As creative people, we often ask ourselves a lot of hard questions, such as: What am I doing? What will I accomplish? What will the impact of my work be? Will I ever be successful? We wonder about these things as we make something out of nothing—as we dive into the mystery of creating without knowing what the outcome will be, but anticipating that it will somehow affect our destiny.
This daily dive into the mysterious world of art-making can be daunting, but here are some encouraging words from Erik Wahl in his book, The Spark and the Grind: Ignite the Power of Disciplined Creativity:
“When you embrace the creative process each day, you are embracing the becoming of your potential. You can admit that you don’t know what all this means while still welcoming the prospect—not only of seeing what you can do but of what you will become along the way. Oxford professor and creator of The Chronicles of Narnia, C.S. Lewis called this unceasing wonder your ‘true north.’ It points to your destiny—what you are meant to be and do—and you are drawn to both its mystery and its fulfillment. How you handle that attraction is up to you, however.”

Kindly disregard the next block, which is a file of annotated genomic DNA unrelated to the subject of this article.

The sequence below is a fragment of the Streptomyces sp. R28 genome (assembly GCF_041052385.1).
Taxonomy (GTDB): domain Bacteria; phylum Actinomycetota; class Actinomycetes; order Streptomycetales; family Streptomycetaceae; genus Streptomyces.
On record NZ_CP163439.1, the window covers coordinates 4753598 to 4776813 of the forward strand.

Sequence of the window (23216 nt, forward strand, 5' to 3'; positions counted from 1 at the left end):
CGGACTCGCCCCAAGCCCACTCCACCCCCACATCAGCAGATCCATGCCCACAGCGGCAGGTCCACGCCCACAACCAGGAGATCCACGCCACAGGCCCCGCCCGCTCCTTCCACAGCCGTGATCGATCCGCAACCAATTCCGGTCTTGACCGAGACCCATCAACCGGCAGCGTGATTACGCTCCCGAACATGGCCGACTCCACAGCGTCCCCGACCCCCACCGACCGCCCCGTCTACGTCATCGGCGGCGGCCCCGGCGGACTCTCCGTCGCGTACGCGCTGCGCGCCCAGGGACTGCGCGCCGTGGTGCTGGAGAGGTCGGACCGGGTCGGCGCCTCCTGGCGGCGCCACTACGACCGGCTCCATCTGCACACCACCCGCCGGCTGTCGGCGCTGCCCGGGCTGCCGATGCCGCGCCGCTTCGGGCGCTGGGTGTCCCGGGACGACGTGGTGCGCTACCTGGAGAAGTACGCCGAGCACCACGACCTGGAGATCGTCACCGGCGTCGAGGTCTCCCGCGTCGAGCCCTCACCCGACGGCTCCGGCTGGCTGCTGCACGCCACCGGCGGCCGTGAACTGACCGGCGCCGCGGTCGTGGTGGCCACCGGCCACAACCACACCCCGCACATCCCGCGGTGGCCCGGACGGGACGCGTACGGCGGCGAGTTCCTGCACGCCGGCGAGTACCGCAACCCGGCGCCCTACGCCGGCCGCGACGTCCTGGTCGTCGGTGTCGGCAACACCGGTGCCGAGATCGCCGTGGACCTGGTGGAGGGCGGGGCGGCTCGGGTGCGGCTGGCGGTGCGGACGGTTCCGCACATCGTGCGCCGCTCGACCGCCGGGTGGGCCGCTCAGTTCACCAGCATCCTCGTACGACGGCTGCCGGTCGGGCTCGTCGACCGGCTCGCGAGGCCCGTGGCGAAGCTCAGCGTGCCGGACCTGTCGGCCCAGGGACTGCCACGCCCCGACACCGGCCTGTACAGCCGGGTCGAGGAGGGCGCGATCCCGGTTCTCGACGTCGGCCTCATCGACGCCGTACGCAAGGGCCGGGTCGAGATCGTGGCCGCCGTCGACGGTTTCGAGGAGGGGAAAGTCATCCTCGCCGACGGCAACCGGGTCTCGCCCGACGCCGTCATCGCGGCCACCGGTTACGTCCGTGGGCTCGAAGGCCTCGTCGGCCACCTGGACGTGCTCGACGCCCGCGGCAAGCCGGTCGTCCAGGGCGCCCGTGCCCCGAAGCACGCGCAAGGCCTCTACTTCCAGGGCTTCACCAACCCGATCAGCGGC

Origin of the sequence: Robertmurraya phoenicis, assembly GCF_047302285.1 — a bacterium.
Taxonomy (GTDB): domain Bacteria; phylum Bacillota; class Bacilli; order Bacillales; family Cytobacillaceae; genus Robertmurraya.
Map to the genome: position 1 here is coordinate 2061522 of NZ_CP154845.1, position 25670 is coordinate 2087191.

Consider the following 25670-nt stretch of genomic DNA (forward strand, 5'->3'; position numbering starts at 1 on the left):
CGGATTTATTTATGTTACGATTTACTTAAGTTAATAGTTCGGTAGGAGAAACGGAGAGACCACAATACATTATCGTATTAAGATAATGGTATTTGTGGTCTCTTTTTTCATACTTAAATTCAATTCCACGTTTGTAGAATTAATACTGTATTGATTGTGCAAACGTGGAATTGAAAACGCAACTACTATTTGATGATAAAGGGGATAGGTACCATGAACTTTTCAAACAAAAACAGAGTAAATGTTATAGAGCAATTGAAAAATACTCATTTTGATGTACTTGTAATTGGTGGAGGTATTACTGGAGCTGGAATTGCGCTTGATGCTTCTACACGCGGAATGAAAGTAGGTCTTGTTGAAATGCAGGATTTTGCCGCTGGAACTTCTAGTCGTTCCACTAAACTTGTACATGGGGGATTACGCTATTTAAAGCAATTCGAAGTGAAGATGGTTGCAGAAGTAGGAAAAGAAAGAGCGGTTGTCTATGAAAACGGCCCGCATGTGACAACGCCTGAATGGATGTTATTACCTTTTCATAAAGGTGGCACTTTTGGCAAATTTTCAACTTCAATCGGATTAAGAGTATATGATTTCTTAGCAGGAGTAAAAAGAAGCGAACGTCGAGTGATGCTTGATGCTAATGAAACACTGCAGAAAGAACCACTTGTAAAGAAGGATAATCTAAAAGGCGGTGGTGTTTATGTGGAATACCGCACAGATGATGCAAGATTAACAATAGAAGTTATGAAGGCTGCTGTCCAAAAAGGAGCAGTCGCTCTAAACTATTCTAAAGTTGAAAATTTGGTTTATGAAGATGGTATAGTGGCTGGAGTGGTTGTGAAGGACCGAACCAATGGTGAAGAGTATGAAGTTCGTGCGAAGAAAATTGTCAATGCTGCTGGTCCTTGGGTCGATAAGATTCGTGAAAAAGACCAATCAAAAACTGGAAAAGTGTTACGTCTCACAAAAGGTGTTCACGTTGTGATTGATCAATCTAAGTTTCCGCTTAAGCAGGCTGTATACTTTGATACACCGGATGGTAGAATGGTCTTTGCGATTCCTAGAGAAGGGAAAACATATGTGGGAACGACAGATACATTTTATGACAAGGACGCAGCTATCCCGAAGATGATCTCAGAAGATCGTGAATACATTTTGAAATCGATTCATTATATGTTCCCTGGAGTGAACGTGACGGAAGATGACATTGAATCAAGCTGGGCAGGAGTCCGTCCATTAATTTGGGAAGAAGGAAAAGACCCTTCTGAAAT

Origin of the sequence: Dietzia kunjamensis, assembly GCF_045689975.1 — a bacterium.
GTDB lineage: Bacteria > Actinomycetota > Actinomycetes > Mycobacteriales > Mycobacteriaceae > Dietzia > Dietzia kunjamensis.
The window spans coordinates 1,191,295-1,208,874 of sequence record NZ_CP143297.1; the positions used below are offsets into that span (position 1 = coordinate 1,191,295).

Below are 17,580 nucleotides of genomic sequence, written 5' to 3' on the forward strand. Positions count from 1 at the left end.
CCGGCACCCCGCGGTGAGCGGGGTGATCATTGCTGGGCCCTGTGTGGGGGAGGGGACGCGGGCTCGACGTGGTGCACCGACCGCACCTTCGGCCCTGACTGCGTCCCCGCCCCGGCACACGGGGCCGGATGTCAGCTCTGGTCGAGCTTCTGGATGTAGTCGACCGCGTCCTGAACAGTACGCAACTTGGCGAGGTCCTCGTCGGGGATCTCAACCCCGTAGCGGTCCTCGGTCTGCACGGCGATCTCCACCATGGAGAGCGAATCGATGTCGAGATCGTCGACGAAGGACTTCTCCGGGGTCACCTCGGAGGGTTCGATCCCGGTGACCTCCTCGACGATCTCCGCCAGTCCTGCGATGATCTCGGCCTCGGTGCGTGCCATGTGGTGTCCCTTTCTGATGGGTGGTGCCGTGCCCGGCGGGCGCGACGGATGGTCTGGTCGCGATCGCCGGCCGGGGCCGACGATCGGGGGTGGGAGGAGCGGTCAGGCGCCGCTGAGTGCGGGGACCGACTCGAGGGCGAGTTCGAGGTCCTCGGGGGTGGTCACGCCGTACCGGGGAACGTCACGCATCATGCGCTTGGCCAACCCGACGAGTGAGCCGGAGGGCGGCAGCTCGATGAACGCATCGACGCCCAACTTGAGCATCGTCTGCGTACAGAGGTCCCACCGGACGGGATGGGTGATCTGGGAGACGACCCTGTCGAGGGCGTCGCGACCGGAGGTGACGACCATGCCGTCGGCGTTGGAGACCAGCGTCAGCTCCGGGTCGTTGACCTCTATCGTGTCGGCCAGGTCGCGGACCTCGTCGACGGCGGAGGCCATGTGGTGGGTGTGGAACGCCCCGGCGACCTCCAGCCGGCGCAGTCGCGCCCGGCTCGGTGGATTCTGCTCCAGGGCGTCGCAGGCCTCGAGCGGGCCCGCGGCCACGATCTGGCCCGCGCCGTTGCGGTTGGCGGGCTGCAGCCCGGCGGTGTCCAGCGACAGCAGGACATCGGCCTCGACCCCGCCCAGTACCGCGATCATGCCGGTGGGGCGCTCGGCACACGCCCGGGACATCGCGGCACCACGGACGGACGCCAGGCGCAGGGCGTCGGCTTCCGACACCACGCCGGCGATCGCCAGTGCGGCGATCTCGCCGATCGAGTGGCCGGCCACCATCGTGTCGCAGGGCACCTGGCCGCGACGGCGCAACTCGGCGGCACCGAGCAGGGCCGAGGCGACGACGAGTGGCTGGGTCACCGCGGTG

Creating is just as much about ourselves as it is about the work we produce. As we create, we accept that we don’t have all the answers…there is an unspoken agreement that there will be things we just don’t know, like how the novel will end, or exactly what the painting will look like when we finish. While this may be uncomfortable, we’re (mostly) willing to keep exploring, whether it’s with dogged determination or a laid-back zen attitude.
With ourselves though, we’re much less patient, wanting to get to success as fast as possible. Except, success is a moving target. Reach it by meeting one goal, and it dashes into the distance, forcing us to delay that sense of accomplishment, plus making us feel as if we just don’t know what we’re doing or if we’re going about it the right way. We want to know everything, to efficiently reach our destiny, and yet the answers on how to get there remain elusive.
The “unceasing wonder” that C.S. Lewis talks about is what we must rely on when confusion sets in. If you’re willing to be curious, to wander, to be along for the crazy ride instead of focusing on the finish line and outcome (and who or what that will make you), you’ll start to see all the possibilities instead of absolutes, to accept your true artistic self instead of a perfect, unattainable version that only exists in your mind. Whatever successes or failures come your way, and it will likely be both multiple times over, remember that these are outcomes that fluctuate, not finite characteristics that define you.
The reality is much simpler. As you create, you become just that—a creator. That’s who you are. Embrace it. Embrace yourself.